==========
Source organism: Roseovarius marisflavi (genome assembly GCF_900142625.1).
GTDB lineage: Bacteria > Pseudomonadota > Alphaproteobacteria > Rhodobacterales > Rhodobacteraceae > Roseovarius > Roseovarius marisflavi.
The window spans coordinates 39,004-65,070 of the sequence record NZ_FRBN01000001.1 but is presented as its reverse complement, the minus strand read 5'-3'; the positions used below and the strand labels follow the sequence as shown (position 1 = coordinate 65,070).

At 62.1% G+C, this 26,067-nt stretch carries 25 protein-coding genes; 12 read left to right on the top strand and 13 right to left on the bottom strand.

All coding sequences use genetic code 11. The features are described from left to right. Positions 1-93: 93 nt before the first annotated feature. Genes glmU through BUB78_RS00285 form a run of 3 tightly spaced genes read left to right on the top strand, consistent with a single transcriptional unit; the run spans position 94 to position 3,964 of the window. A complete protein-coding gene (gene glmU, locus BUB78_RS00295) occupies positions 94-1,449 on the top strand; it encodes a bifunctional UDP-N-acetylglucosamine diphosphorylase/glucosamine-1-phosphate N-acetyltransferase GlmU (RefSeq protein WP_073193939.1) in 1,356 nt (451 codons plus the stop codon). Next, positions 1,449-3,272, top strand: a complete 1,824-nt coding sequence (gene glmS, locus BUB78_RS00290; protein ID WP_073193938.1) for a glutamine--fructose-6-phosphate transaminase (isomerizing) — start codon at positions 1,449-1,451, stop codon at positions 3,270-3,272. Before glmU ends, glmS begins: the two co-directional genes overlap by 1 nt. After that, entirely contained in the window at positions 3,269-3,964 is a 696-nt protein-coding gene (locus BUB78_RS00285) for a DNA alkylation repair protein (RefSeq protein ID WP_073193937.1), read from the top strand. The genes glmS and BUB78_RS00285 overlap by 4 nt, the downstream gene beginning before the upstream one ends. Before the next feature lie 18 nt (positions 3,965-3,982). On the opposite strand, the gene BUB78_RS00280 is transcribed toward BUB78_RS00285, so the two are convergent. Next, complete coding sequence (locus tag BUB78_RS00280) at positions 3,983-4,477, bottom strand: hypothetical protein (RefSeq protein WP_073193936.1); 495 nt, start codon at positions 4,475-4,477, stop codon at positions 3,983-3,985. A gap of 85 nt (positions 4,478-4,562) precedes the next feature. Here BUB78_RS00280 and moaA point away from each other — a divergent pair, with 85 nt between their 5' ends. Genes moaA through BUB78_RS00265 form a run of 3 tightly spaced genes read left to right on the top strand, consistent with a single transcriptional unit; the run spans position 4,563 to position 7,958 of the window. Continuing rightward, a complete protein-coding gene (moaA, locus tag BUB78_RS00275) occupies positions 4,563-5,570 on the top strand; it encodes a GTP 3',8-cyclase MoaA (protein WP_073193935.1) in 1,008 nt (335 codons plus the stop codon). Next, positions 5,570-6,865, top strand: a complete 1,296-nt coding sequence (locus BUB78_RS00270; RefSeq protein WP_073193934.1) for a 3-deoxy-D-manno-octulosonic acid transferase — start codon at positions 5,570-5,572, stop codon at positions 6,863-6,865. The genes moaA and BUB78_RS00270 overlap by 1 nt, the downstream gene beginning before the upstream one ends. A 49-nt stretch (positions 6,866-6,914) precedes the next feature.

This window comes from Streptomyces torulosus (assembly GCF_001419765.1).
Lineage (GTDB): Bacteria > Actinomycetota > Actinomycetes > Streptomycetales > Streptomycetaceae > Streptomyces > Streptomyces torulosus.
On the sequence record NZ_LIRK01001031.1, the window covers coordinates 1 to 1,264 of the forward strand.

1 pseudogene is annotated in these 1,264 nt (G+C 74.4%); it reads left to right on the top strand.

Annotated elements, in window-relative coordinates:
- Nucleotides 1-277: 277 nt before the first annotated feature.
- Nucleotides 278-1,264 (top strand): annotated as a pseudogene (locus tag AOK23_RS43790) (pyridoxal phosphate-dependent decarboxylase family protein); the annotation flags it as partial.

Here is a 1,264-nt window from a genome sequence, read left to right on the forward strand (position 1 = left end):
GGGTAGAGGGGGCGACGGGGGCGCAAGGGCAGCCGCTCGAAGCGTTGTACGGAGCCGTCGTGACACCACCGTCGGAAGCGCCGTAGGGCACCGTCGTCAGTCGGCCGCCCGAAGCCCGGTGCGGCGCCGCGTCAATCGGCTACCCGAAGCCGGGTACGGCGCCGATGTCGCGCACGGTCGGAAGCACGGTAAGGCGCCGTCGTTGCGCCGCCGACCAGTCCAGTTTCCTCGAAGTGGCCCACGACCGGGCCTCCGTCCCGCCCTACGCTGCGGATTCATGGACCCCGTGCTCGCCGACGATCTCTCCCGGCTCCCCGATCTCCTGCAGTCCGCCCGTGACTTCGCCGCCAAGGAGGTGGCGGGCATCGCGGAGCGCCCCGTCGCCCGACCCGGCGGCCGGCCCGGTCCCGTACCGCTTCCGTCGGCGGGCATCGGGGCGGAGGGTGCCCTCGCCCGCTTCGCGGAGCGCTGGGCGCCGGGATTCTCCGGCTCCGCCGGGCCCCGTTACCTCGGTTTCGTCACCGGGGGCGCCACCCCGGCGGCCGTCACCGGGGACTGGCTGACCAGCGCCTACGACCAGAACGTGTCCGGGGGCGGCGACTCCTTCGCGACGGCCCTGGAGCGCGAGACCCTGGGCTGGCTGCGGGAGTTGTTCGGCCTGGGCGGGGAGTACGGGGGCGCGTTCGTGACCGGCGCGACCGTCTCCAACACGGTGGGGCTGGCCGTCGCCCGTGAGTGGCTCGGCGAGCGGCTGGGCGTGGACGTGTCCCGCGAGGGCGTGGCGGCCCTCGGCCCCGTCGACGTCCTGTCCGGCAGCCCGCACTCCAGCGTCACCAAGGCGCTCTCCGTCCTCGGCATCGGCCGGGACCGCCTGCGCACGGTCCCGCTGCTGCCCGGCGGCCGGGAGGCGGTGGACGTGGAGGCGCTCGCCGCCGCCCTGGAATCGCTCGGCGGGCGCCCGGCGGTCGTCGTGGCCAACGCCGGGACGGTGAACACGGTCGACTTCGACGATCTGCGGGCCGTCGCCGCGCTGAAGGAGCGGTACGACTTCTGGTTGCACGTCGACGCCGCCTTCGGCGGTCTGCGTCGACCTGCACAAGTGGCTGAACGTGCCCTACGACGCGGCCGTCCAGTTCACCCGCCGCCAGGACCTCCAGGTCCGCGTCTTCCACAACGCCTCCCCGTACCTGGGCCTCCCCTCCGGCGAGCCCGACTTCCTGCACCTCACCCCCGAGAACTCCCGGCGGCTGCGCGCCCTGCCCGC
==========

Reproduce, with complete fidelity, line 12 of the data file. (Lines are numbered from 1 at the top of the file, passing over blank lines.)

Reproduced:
- Nucleotides 278-1,264 (top strand): annotated as a pseudogene (locus tag AOK23_RS43790) (pyridoxal phosphate-dependent decarboxylase family protein); the annotation flags it as partial.